Eilat Mayor: We’re Doing Just Fine, Thank You

YERUSHALAYIM -
Eilat's port is the main entrance for ships carrying loads of brand new cars to be sold in Israel. Photo by Yossi Zamir/Flash90
Eilat’s port is the main entrance for ships carrying loads of brand new cars to be sold in Israel. (Yossi Zamir/Flash90)

Recent reports about the demise of tourism in Eilat are greatly exaggerated, according to town leaders. While the government – including Prime Minister Binyamin Netanyahu himself – has in recent days said that Eilat’s economy could collapse unless a casino is established there, a view endorsed by Tourism Minister Yariv Levin, figures from the ministry itself show that Eilat’s economy has never been better.

That’s a message Eilat Mayor Meir Yitzchak Halevi sought to emphasize in an interview with Channel Ten. “We are very disappointed that officials are bandying about this idea that Eilat is ‘collapsing’ or ‘dying,’” he said. “We do not oppose any project to enhance tourism, but to turn us into a ‘basket case’ is just insulting and upsetting.”

Recent figures released by the Tourism Ministry and the Central Bureau of Statistics show that tourism was up in 2015 by 12 percent over the numbers in 2014. Eilat earned NIS 1.88 billion ($490 million) in tourism income last year, with over a billion shekels of that sum coming from foreign tourists. Hotels were 70 percent full on average in both years as well, better than the average 66 percent in previous years, such as 2005 and 2007, which were considered “good” years. In addition, tax records show that tax collection was up 7 percent over the past three years compared to the previous period. “That figure more than any shows that we are not ‘collapsing,’” said Halevi.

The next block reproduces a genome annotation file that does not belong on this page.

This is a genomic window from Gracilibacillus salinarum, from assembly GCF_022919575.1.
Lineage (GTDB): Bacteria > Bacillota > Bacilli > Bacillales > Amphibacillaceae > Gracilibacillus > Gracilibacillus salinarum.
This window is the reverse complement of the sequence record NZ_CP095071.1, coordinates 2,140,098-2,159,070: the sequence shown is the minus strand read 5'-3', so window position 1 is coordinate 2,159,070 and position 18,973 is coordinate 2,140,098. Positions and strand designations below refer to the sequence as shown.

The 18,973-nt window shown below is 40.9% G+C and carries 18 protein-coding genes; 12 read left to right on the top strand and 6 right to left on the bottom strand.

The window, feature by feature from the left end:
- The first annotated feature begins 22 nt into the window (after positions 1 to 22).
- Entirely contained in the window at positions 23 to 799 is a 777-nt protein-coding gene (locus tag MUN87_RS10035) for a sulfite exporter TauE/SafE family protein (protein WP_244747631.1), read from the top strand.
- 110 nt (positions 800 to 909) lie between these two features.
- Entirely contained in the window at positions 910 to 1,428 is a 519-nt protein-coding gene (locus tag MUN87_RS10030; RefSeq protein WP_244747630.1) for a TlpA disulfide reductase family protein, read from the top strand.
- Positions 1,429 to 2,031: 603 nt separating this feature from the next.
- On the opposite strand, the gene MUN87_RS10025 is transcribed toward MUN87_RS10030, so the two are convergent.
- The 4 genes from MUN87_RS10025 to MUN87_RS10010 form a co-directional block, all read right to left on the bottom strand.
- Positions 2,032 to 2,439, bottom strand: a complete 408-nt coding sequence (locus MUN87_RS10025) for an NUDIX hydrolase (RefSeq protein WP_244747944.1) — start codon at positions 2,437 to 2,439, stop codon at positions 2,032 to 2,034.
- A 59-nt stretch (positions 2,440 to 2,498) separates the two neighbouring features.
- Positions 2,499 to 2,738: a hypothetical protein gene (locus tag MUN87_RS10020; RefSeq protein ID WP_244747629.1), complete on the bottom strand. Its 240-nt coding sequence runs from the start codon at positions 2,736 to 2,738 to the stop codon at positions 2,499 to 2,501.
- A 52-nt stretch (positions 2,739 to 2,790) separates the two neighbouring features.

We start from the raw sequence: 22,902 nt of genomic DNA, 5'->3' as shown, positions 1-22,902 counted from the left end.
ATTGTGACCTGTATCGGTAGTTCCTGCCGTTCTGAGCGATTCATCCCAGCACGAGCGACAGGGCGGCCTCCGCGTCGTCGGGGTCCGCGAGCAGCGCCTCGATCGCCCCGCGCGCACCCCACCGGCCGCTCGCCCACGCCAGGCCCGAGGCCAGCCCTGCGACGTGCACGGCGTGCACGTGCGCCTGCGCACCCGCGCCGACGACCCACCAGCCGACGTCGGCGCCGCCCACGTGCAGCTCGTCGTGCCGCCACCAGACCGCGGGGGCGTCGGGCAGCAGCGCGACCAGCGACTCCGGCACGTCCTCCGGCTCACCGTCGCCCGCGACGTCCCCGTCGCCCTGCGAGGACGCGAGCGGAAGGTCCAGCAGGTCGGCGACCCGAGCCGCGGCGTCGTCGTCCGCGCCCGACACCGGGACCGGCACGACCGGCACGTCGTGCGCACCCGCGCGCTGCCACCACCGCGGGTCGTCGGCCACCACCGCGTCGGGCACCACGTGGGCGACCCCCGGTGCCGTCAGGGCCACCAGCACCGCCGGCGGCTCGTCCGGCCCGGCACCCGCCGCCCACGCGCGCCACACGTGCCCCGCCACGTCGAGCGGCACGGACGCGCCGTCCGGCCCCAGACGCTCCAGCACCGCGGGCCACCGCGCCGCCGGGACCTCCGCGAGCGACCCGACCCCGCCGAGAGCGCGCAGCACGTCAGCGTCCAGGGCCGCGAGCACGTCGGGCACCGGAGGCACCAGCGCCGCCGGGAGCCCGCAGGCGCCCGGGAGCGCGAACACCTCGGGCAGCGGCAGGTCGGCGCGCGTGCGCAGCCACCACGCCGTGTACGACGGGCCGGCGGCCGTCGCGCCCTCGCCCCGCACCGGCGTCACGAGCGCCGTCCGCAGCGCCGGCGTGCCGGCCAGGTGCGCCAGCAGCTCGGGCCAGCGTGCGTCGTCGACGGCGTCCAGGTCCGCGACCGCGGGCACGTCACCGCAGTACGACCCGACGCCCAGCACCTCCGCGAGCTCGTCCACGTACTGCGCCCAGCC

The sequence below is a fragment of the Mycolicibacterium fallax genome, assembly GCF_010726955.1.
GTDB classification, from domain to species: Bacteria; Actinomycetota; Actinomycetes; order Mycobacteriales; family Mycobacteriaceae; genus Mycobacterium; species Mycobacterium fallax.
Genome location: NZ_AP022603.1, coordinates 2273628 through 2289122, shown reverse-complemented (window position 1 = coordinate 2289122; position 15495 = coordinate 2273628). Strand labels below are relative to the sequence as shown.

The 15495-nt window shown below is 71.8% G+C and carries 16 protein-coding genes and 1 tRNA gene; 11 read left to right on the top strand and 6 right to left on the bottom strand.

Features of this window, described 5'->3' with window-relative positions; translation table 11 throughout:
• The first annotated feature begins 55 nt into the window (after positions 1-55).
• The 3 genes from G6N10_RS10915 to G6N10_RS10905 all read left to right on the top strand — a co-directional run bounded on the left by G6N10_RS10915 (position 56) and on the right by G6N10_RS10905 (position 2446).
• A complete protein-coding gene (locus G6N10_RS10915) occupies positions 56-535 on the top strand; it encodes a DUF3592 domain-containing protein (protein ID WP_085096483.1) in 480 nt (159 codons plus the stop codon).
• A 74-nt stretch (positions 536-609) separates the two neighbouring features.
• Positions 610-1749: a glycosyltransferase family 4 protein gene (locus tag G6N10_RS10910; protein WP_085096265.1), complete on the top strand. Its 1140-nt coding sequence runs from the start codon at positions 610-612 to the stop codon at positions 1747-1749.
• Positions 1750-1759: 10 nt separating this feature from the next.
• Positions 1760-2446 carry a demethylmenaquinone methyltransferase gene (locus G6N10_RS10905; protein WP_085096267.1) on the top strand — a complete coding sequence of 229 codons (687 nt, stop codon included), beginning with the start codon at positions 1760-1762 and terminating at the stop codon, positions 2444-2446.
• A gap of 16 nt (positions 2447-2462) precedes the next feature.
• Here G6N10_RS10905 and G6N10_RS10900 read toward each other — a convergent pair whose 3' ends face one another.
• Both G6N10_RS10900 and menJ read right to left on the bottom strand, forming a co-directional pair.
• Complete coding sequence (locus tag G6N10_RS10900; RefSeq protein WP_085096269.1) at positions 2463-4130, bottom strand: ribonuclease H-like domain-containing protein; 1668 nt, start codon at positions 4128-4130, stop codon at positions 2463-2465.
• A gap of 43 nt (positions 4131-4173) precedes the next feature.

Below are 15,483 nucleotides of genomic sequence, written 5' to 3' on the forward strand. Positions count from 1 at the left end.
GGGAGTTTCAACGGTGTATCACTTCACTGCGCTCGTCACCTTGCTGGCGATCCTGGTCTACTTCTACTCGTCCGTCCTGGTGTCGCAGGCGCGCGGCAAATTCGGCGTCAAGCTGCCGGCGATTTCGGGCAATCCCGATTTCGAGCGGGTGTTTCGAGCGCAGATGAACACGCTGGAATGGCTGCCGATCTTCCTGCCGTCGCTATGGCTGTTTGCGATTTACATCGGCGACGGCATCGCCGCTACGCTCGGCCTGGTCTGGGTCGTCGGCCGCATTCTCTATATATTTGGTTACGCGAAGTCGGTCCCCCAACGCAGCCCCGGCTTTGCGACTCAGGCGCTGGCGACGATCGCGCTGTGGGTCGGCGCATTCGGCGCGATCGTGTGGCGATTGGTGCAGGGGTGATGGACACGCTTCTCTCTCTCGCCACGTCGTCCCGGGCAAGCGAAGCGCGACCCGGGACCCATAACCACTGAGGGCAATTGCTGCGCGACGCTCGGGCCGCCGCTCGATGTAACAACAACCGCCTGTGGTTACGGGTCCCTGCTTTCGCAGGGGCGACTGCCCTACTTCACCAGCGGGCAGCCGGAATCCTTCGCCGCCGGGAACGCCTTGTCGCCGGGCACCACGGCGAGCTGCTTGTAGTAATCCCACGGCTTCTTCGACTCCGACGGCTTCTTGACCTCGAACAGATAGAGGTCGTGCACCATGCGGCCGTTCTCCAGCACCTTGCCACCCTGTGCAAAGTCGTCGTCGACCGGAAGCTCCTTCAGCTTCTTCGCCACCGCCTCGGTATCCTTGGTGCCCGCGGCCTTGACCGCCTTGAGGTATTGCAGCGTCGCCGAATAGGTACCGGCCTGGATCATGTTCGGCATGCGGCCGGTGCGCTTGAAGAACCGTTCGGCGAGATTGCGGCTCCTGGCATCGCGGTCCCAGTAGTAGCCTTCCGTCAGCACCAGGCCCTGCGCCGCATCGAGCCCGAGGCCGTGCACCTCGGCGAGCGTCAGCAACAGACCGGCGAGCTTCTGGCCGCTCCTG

More investors are interested in Eilat than ever – not because of talk about a casino, but because of the construction of the new international airport near the city. Not only is tourism strong, said Halevi – test scores show that the city’s schools are educating students in an above-average manner, and a strong cultural scene, with international events scheduled on a regular basis, contribute to that. To improve tourism even more, said Halevi, “we need to reduce bureaucracy, such as making it easier to build hotels. Certainly we welcome positive change and all the help we can get – but it mustn’t come from a place that makes us appear as a city under siege,” he added.